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June 15, 2014

Democrats narrow gubernatorial field

WORCESTER — Massachusetts Democrats have narrowed their choice for governor to three, with state Treasurer Steven Grossman topping the balloting among delegates Saturday and Attorney General Martha Coakley narrowly edging out former federal health care administrator Don Berwick.

Two other Democratic hopefuls — former homeland security official Juliette Kayyem and business executive and former Wellesley selectman Joseph Avellone — failed to collect the needed 15 percent of delegates, ending their campaigns.

Grossman won the backing of 35 percent of delegates at the Democratic state convention in Worcester on the first round of balloting. He won the party's formal endorsement by acclamation after Coakley, who has led by wide margins in recent polls of likely Democratic voters, opted not to seek a second head-to-head runoff.

Coakley, a veteran Democratic political figure who has continued to grapple with her upset loss to Republican Scott Brown in the special election four years ago to succeed the late U.S. Sen. Edward Kennedy, won 23 percent of delegates.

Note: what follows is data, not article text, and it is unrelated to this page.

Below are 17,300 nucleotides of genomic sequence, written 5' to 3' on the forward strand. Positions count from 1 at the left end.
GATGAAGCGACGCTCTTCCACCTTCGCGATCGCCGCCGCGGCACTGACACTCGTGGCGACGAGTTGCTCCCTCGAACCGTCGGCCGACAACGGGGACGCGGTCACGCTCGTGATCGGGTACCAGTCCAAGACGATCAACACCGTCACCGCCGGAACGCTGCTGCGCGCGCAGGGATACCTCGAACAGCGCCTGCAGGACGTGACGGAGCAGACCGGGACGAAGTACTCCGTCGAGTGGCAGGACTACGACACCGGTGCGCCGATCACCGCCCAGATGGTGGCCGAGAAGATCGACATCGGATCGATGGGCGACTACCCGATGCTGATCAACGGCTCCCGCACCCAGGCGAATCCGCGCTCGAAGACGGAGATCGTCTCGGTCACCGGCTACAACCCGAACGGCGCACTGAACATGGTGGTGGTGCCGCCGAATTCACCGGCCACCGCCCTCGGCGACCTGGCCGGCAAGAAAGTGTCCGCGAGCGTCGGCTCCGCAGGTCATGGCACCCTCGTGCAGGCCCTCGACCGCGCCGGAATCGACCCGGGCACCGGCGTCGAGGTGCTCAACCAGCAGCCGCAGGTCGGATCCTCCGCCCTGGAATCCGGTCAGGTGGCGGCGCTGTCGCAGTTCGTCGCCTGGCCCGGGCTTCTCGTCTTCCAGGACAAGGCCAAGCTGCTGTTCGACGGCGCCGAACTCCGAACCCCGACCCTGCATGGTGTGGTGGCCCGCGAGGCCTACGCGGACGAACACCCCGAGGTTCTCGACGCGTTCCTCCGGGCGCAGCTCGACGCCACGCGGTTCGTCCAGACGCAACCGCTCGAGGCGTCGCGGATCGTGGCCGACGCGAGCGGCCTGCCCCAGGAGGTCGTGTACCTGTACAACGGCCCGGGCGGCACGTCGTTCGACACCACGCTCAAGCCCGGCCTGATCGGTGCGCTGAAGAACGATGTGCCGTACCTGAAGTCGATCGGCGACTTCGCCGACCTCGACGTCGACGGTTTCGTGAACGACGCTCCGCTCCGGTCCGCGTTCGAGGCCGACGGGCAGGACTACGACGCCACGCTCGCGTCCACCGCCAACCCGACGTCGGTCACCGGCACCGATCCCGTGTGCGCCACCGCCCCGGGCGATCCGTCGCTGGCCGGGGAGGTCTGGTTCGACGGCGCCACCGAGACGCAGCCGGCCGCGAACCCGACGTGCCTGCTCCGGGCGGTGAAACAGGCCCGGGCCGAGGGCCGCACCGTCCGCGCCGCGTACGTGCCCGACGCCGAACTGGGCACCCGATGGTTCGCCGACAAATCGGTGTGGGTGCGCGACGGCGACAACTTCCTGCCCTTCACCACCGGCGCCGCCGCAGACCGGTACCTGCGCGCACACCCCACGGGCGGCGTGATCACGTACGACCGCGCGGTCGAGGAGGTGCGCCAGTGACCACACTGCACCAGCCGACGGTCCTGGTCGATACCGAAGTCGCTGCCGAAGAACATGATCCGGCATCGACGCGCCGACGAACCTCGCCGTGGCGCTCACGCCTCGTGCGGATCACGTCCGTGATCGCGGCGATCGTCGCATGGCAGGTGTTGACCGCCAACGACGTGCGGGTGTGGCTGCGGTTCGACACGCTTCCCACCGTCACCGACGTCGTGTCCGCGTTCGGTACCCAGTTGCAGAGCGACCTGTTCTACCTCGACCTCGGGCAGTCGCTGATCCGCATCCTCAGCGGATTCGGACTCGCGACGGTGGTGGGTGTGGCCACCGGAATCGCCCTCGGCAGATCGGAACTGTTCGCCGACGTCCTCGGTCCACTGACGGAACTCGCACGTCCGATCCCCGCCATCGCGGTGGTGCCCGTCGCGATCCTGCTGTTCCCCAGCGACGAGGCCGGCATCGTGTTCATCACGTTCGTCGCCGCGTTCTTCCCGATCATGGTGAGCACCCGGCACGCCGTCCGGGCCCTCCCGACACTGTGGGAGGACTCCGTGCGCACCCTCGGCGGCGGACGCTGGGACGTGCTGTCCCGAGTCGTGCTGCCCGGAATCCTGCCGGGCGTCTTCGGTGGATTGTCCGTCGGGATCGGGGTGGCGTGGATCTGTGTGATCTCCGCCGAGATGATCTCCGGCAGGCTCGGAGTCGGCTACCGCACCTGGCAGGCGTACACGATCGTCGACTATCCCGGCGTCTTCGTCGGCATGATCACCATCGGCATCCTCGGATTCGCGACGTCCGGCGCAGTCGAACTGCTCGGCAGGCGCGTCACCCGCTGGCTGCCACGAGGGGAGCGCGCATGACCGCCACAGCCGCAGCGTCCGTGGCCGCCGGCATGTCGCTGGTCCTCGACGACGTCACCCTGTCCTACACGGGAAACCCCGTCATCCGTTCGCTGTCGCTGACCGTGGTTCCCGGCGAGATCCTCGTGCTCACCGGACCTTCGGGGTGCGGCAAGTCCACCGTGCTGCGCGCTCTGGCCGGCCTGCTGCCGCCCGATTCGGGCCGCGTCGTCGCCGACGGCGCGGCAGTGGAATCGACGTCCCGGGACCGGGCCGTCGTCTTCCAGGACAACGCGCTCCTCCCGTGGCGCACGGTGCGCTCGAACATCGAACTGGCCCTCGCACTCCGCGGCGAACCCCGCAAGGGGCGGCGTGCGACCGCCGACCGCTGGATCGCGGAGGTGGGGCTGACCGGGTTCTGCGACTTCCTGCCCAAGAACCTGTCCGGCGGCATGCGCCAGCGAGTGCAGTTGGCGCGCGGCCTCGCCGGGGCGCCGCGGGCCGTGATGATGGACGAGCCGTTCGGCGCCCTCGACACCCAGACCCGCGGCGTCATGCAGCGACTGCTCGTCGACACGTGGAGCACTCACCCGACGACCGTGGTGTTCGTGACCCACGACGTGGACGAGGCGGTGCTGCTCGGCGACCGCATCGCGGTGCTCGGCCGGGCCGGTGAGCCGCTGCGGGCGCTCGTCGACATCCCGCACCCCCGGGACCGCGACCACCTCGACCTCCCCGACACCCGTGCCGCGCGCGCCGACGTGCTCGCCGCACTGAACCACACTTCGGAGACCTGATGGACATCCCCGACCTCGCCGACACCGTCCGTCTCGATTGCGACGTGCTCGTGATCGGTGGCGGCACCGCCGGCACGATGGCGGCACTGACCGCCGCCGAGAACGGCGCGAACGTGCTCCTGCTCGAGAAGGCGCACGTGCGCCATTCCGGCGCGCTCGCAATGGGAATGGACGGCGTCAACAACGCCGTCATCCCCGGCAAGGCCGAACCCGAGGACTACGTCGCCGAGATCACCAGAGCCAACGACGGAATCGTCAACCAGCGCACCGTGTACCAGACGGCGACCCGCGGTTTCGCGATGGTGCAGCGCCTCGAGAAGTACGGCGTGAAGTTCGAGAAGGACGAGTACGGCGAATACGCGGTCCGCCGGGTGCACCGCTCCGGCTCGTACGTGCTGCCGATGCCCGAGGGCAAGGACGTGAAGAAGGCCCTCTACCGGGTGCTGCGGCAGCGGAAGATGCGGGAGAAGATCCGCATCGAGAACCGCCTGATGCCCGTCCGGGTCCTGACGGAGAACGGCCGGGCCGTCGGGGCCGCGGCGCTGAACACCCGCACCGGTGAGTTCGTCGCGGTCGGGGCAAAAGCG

Berwick, a first time candidate, had a strong showing among more liberal Democrats in part because of his support of a so-called "single payer" health plan. He collected 22 percent of delegates.

Grossman, who said he would run in the primary as a "progressive job creator," criticized Coakley's convention performance.

"The overwhelming front-runner according to the polls was rejected by 75 percent of the delegates in this convention hall. You can't be governor of Massachusetts without having that army of activists behind you," said Grossman.

In her speech to the several thousand convention delegates, Coakley said she understood the frustration Democrats felt after her 2010 loss and promised not to let her guard down this time.

"There is no one who is going to travel more miles, knock on more doors, shake more hands, or make more phone calls than me in this race," Coakley said. "And if I earn your support in September, and someone thinks they're going to beat us in this race, they have no idea of the fight they've got on their hands."

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